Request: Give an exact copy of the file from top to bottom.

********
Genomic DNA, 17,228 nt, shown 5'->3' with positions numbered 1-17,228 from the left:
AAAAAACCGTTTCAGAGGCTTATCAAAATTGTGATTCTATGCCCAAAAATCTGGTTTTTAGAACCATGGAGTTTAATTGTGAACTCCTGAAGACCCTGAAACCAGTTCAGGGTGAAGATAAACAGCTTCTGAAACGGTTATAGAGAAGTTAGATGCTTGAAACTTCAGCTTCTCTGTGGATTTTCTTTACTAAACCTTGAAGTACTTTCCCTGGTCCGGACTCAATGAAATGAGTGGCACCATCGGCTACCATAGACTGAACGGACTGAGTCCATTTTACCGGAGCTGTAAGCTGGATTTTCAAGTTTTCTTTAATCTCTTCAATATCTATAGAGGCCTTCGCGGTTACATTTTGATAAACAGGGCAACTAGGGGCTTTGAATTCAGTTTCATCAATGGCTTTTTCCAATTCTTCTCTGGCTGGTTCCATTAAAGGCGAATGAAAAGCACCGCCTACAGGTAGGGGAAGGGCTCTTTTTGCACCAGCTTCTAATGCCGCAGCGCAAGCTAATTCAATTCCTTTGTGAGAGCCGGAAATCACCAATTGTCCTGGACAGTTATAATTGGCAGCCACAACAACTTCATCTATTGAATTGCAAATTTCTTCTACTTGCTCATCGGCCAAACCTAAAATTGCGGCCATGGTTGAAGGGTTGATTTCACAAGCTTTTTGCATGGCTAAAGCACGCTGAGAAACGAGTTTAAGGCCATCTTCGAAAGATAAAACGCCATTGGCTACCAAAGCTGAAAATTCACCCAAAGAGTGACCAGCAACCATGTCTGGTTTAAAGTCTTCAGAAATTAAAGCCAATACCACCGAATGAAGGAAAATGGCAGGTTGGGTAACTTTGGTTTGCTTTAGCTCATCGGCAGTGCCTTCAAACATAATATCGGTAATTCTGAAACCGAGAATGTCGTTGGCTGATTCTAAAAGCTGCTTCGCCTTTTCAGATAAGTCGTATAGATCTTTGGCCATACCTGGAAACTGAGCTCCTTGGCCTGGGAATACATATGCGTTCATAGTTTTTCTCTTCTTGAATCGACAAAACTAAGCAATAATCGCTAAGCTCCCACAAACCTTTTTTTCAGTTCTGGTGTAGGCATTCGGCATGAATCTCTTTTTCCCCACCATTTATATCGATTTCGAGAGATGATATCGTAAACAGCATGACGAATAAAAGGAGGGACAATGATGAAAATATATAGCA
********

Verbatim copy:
Genomic DNA, 17,228 nt, shown 5'->3' with positions numbered 1-17,228 from the left:
AAAAAACCGTTTCAGAGGCTTATCAAAATTGTGATTCTATGCCCAAAAATCTGGTTTTTAGAACCATGGAGTTTAATTGTGAACTCCTGAAGACCCTGAAACCAGTTCAGGGTGAAGATAAACAGCTTCTGAAACGGTTATAGAGAAGTTAGATGCTTGAAACTTCAGCTTCTCTGTGGATTTTCTTTACTAAACCTTGAAGTACTTTCCCTGGTCCGGACTCAATGAAATGAGTGGCACCATCGGCTACCATAGACTGAACGGACTGAGTCCATTTTACCGGAGCTGTAAGCTGGATTTTCAAGTTTTCTTTAATCTCTTCAATATCTATAGAGGCCTTCGCGGTTACATTTTGATAAACAGGGCAACTAGGGGCTTTGAATTCAGTTTCATCAATGGCTTTTTCCAATTCTTCTCTGGCTGGTTCCATTAAAGGCGAATGAAAAGCACCGCCTACAGGTAGGGGAAGGGCTCTTTTTGCACCAGCTTCTAATGCCGCAGCGCAAGCTAATTCAATTCCTTTGTGAGAGCCGGAAATCACCAATTGTCCTGGACAGTTATAATTGGCAGCCACAACAACTTCATCTATTGAATTGCAAATTTCTTCTACTTGCTCATCGGCCAAACCTAAAATTGCGGCCATGGTTGAAGGGTTGATTTCACAAGCTTTTTGCATGGCTAAAGCACGCTGAGAAACGAGTTTAAGGCCATCTTCGAAAGATAAAACGCCATTGGCTACCAAAGCTGAAAATTCACCCAAAGAGTGACCAGCAACCATGTCTGGTTTAAAGTCTTCAGAAATTAAAGCCAATACCACCGAATGAAGGAAAATGGCAGGTTGGGTAACTTTGGTTTGCTTTAGCTCATCGGCAGTGCCTTCAAACATAATATCGGTAATTCTGAAACCGAGAATGTCGTTGGCTGATTCTAAAAGCTGCTTCGCCTTTTCAGATAAGTCGTATAGATCTTTGGCCATACCTGGAAACTGAGCTCCTTGGCCTGGGAATACATATGCGTTCATAGTTTTTCTCTTCTTGAATCGACAAAACTAAGCAATAATCGCTAAGCTCCCACAAACCTTTTTTTCAGTTCTGGTGTAGGCATTCGGCATGAATCTCTTTTTCCCCACCATTTATATCGATTTCGAGAGATGATATCGTAAACAGCATGACGAATAAAAGGAGGGACAATGATGAAAATATATAGCA